By Bob Bowman
Jacksonville Daily Progress
Most East Texans under 40 know little about Sam Rayburn, the man whose name is attached to a giant reservoir on the Angelina River.
But in his heyday, “Mister Sam” helped the nation through the Great Depression, World War II, and into the prosperity of the 1950s.
A visit to Bonham should start with a stop at the Sam Rayburn House Museum on U.S. Highway 82 on the west side of town. Operated by the Texas Historical Commission, the museum is unique in that it preserves furnishings and other possessions just as the Rayburn family left them--including Mister Sam’s 1947 Cadillac--when his sister passed away.
The two-story house is of distinctive Southern styling and modest by modern standards. Rayburn himself was somewhat retiring, when compared with the pomp of today’s politicians, and lived a simple life.
Fiscally conservative and middle-of-the-road on most social issues, Rayburn never forgot his rural heritage. He came to Texas from Tennessee with his parents when he was only five and grew up on a cotton farm in Fannin County.
After serving in the Texas House six years, he moved on to the U.S. Congress in 1912 and spent the next 48 years in Washington, including 17 as House speaker, one of the most powerful positions in Washington.
“Any fellow who will cheat for you will cheat against you,” he once said, and then helped pass regulatory laws that led to the formation of the U.S. Securities and Exchange Commission and the Federal Communications Commission to protect the public’s interests.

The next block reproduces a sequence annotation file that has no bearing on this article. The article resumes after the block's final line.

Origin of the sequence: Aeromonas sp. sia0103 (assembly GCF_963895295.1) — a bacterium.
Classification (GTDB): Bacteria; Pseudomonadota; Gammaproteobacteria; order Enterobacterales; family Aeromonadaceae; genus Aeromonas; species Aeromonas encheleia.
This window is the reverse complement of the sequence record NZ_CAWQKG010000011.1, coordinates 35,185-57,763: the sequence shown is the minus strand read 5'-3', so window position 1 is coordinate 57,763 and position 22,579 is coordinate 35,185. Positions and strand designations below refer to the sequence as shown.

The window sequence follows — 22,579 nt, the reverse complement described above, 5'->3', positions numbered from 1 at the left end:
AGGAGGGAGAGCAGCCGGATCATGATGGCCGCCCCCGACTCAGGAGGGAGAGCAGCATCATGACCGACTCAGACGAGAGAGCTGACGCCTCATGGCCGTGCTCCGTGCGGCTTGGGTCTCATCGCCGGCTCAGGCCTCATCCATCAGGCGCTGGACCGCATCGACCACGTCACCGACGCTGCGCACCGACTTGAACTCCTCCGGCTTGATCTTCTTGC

He also pushed for federal funding for farm-to-market roads, veterans hospitals, and rural electrification, all of which helped the ordinary family.
Rayburn helped convince Franklin D. Roosevelt to choose fellow Texan John Nance Garner as his vice-president and, although he and Garner didn’t always see eye to eye, they were responsible for many of FDR’s New Deal programs in the 1930s. He also pushed Lyndon B. Johnson’s ascent to power.
Mister Sam was responsible for creating the Civilian Conservation Corps, which built Bonham State Park southeast of the city. He also played a role in helping the federal government buy eroded land and replace native grasses and vegetation The result is the Caddo National Grassland.
When Rayburn died in 1961--a year after Sam Rayburn Lake was named for him-- and his funeral was attended by three presidents.
Not far from the Rayburn House Museum is the Sam Rayburn Library and Museum. Opened in 1957, the library is one of four divisions of the University of Texas’ Center for American History. Along with exhibits of photographs, art and personal items, the centerpiece of the museum is a replica of Rayburn’s office of Speaker of the U.S. House of Representatives. The entrance foyer includes the white marble speaker’s rostrum that stood on the House floor from 1857 until 1950.
In the park next to the library is a replica of a cabin from old Fort Inglish, the original settlement of Bonham. In Rayburn’s day, Bonham didn’t change much and Mister Sam was often seen shopping alone at a local grocery store.
(Bob Bowman of Lufkin is the author of more than 50 books about East Texas history and folklore. He can be reached at bob-bowman.com)